Water scarcity is one of the most pressing issues facing the international community today and has gained widespread attention recently due to the rise in global temperatures and the increase in water consumption in a number of countries, especially those in the Middle East. Despite these concerns, many nations remain unprepared to confront water scarcity and continue to fail to make the issue a political priority.
The shortage of water in the Middle East has worsened in the modern era due to high population growth rates, » Read more about: The Most Severe Threat Facing MENA »
Countries across the Middle East are building or have already started operating their nuclear power plants. To assess how “resilient” their nuclear energy systems are, one must look at a number of important risks and factors
There can be no meaningful separation between state-building, peace-building, and revival at the end of a conflict, especially as post-conflict state institutions are the only apparatus which can be somewhat directly or indirectly accountable toward their populations for the management of the country.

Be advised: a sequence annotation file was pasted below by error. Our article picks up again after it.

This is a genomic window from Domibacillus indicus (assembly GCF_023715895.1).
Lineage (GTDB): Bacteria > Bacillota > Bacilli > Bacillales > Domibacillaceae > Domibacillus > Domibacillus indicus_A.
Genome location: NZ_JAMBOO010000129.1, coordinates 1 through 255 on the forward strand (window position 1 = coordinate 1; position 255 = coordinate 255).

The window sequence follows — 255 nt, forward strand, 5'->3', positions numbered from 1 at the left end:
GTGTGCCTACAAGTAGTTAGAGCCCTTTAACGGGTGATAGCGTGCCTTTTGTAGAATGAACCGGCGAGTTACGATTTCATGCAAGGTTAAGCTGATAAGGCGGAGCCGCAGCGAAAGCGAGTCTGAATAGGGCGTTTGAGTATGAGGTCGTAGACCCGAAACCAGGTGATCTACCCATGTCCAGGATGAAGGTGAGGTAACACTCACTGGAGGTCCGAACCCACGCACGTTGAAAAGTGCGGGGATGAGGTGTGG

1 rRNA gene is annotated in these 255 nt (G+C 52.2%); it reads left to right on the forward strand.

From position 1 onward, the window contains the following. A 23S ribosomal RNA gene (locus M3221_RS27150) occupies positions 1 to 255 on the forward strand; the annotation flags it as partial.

The international deal to combat global warming comes into force in 2016. For climate activists, it’s the beginning of a new stage in the struggle to hold nations accountable for their greenhouse emissions.
In an extract from the papal encyclical Laudato Si’, the bishop of Rome makes an impassioned plea to save the planet from ecological destruction: “We must regain the conviction that we need one another, that we have a shared responsibility for others and the world.”
An eye-opening report on climate change effects in Lebanon reveals the need for government to commit to save tens of thousands of lives and hundreds of billions of dollars over the coming decades, and prevent a further fracturing of society along wealth/poverty lines.
If trends persist, nearly half of the world’s adult population will be overweight or obese by 2030. A comprehensive intervention strategy is required to fight a scourge as damaging to the global economy as war.